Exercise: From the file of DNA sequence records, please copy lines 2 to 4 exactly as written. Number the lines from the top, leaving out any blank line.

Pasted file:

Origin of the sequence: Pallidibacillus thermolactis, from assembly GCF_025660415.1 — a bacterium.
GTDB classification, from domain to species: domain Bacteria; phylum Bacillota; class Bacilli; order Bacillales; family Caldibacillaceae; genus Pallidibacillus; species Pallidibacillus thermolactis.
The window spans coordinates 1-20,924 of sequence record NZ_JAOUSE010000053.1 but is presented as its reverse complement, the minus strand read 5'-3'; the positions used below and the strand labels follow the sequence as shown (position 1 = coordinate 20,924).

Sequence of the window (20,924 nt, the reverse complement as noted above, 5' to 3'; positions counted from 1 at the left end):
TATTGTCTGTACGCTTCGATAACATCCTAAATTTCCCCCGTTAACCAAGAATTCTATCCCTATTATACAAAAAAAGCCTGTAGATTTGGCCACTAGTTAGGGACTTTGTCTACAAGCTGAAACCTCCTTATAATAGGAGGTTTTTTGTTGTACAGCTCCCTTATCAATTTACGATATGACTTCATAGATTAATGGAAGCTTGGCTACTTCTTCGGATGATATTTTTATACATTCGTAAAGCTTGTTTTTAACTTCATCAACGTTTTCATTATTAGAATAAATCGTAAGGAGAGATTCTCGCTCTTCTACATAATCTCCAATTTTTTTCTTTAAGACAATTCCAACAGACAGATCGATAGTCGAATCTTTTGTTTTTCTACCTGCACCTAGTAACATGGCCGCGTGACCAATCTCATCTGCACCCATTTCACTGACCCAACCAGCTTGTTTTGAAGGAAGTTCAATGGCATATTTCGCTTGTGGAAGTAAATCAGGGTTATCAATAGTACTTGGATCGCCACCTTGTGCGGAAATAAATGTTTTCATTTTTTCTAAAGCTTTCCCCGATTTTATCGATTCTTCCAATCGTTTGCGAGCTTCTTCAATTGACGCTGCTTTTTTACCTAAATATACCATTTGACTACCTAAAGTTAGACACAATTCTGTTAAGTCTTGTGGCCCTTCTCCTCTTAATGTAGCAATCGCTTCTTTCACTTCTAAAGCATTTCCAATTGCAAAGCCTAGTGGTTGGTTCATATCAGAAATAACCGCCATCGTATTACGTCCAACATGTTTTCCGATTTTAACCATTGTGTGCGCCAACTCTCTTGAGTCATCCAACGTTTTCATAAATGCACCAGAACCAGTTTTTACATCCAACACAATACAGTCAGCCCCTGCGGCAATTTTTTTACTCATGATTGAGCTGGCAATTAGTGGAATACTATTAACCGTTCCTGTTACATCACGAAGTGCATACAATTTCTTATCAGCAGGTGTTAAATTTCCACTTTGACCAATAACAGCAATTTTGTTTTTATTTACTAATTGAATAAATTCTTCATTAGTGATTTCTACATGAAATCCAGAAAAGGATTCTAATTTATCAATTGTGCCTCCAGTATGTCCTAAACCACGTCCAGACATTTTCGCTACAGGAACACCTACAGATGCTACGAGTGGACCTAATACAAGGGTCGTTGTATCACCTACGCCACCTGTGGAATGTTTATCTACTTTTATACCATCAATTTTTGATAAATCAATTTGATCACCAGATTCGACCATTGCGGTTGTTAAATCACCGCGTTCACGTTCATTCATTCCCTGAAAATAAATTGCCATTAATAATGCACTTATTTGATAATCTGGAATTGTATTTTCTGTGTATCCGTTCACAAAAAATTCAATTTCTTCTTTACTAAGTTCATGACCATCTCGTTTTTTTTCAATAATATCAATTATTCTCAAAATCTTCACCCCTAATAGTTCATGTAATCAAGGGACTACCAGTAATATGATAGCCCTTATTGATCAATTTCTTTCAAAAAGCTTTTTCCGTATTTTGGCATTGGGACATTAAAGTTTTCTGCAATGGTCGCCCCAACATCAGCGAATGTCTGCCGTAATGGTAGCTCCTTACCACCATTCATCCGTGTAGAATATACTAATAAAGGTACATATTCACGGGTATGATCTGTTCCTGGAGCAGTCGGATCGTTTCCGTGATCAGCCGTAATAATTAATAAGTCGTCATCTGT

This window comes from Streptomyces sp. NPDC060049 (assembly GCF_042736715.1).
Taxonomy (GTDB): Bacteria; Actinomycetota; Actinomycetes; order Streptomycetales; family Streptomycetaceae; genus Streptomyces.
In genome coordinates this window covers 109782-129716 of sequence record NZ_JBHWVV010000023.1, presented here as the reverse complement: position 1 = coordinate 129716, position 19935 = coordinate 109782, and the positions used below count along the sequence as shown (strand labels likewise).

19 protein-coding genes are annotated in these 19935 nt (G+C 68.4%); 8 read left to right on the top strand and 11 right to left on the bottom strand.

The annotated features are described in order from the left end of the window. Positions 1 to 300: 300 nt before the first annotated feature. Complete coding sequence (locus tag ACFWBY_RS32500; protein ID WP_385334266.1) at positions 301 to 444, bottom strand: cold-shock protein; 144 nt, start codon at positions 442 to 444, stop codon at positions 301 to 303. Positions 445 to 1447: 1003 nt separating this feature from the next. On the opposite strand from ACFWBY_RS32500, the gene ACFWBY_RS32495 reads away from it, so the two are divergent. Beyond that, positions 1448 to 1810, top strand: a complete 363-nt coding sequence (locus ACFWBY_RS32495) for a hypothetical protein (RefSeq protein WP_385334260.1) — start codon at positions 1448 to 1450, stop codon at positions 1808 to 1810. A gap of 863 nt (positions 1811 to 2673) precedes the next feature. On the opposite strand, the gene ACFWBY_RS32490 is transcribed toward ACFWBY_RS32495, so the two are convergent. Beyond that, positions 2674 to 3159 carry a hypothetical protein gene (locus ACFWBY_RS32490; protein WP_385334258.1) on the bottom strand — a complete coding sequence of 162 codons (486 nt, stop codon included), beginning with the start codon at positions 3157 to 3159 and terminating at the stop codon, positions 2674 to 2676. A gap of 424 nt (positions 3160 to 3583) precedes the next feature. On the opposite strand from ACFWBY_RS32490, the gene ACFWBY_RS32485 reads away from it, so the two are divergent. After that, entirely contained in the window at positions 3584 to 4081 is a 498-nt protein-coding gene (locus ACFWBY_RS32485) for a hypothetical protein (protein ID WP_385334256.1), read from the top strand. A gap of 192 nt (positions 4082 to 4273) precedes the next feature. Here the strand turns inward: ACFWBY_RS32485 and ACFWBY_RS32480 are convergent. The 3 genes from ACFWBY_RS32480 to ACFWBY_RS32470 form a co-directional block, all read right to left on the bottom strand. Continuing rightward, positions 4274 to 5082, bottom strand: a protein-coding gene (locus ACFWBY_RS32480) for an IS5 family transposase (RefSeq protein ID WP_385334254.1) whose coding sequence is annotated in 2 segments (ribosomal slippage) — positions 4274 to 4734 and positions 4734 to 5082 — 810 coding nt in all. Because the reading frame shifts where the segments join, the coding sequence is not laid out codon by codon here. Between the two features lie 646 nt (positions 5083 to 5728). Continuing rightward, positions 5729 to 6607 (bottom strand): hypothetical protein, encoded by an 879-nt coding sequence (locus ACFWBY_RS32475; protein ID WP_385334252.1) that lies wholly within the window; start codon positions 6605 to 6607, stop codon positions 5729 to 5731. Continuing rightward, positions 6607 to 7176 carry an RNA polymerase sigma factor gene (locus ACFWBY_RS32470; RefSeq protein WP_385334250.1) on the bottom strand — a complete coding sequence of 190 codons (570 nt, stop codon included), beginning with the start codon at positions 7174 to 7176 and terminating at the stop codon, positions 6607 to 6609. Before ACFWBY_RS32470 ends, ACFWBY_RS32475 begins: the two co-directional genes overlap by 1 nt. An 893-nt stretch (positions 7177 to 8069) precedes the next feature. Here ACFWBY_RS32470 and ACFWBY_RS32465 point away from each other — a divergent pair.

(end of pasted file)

GTDB classification, from domain to species: domain Bacteria; phylum Bacillota; class Bacilli; order Bacillales; family Caldibacillaceae; genus Pallidibacillus; species Pallidibacillus thermolactis.
The window spans coordinates 1-20,924 of sequence record NZ_JAOUSE010000053.1 but is presented as its reverse complement, the minus strand read 5'-3'; the positions used below and the strand labels follow the sequence as shown (position 1 = coordinate 20,924).

Sequence of the window (20,924 nt, the reverse complement as noted above, 5' to 3'; positions counted from 1 at the left end):